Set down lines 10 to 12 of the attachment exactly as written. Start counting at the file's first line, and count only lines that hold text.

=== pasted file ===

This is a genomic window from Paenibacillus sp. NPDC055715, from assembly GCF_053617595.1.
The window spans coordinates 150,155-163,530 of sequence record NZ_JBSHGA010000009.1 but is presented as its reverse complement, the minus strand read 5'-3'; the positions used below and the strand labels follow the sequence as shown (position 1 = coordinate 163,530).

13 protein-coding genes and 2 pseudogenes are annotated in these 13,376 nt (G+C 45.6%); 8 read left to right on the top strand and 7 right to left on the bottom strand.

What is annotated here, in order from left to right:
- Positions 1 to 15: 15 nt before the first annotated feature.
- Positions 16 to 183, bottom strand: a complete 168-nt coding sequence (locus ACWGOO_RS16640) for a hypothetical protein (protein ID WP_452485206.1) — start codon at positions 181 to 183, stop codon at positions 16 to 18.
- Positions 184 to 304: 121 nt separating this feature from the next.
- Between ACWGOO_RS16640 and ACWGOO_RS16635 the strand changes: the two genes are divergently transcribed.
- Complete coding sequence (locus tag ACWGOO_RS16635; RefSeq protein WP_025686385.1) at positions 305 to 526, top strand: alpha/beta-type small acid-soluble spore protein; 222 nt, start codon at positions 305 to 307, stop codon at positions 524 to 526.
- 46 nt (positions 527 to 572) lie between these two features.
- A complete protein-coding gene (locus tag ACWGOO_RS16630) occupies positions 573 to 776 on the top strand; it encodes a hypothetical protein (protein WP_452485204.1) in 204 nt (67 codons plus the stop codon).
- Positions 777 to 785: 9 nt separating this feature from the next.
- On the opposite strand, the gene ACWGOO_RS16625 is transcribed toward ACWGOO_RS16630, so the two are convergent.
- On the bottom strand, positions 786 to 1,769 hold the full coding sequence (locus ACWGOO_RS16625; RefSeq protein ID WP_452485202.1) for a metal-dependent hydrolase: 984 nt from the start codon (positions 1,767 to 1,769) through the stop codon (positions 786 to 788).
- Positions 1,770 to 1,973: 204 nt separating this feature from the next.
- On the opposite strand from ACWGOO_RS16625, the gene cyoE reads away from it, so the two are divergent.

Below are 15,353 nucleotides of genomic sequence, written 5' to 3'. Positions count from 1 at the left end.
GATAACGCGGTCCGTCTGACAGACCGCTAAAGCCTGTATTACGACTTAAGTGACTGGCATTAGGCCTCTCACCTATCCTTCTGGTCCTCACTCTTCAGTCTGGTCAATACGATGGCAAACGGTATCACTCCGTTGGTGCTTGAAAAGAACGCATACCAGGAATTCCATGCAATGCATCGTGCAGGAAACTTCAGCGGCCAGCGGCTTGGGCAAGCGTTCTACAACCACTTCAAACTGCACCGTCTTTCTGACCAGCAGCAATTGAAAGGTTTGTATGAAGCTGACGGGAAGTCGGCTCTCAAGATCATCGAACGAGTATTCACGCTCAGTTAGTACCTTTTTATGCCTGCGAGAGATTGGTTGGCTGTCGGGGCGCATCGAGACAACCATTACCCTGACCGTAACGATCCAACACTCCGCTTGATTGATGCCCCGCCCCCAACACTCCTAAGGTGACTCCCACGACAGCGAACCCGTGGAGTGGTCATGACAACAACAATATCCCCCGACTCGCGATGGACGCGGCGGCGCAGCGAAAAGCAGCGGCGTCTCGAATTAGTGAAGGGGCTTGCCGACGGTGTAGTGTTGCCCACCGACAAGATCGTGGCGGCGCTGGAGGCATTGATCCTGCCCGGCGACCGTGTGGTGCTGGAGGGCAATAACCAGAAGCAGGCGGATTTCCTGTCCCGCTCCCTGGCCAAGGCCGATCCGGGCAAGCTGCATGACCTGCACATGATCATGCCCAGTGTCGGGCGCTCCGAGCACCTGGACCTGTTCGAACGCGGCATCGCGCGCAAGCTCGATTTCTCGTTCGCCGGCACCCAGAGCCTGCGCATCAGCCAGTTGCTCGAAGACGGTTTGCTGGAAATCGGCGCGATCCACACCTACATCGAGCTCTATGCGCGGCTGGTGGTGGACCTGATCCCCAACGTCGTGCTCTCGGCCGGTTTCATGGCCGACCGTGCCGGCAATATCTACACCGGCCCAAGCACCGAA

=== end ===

- 46 nt (positions 527 to 572) lie between these two features.
- A complete protein-coding gene (locus tag ACWGOO_RS16630) occupies positions 573 to 776 on the top strand; it encodes a hypothetical protein (protein WP_452485204.1) in 204 nt (67 codons plus the stop codon).
- Positions 777 to 785: 9 nt separating this feature from the next.